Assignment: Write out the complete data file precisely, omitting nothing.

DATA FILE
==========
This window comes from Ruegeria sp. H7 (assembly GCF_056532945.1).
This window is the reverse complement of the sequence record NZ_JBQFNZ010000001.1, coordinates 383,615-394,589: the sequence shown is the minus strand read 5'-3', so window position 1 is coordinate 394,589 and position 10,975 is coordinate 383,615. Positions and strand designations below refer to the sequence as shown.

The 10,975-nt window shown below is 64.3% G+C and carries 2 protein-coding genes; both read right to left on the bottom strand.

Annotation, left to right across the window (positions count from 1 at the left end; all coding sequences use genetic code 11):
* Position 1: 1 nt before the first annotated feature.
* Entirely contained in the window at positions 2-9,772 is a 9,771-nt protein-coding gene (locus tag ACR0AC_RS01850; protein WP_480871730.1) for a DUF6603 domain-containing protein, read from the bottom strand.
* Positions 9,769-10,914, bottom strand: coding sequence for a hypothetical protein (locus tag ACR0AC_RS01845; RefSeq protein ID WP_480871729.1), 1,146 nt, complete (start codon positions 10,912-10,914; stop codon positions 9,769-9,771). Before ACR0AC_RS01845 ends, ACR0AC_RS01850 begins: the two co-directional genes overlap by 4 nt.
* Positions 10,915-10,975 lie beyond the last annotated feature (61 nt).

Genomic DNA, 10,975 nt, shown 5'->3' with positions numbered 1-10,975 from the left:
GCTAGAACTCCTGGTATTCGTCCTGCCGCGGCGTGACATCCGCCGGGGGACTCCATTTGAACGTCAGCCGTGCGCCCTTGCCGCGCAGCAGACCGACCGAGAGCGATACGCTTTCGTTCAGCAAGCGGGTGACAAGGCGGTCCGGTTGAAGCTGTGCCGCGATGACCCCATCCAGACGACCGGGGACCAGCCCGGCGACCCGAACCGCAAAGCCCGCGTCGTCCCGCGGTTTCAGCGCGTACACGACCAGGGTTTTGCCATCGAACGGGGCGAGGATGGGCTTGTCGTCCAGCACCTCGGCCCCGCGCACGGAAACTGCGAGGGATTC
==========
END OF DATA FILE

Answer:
This window comes from Ruegeria sp. H7 (assembly GCF_056532945.1).
This window is the reverse complement of the sequence record NZ_JBQFNZ010000001.1, coordinates 383,615-394,589: the sequence shown is the minus strand read 5'-3', so window position 1 is coordinate 394,589 and position 10,975 is coordinate 383,615. Positions and strand designations below refer to the sequence as shown.

The 10,975-nt window shown below is 64.3% G+C and carries 2 protein-coding genes; both read right to left on the bottom strand.

Annotation, left to right across the window (positions count from 1 at the left end; all coding sequences use genetic code 11):
* Position 1: 1 nt before the first annotated feature.
* Entirely contained in the window at positions 2-9,772 is a 9,771-nt protein-coding gene (locus tag ACR0AC_RS01850; protein WP_480871730.1) for a DUF6603 domain-containing protein, read from the bottom strand.
* Positions 9,769-10,914, bottom strand: coding sequence for a hypothetical protein (locus tag ACR0AC_RS01845; RefSeq protein ID WP_480871729.1), 1,146 nt, complete (start codon positions 10,912-10,914; stop codon positions 9,769-9,771). Before ACR0AC_RS01845 ends, ACR0AC_RS01850 begins: the two co-directional genes overlap by 4 nt.
* Positions 10,915-10,975 lie beyond the last annotated feature (61 nt).

Genomic DNA, 10,975 nt, shown 5'->3' with positions numbered 1-10,975 from the left:
GCTAGAACTCCTGGTATTCGTCCTGCCGCGGCGTGACATCCGCCGGGGGACTCCATTTGAACGTCAGCCGTGCGCCCTTGCCGCGCAGCAGACCGACCGAGAGCGATACGCTTTCGTTCAGCAAGCGGGTGACAAGGCGGTCCGGTTGAAGCTGTGCCGCGATGACCCCATCCAGACGACCGGGGACCAGCCCGGCGACCCGAACCGCAAAGCCCGCGTCGTCCCGCGGTTTCAGCGCGTACACGACCAGGGTTTTGCCATCGAACGGGGCGAGGATGGGCTTGTCGTCCAGCACCTCGGCCCCGCGCACGGAAACTGCGAGGGATTC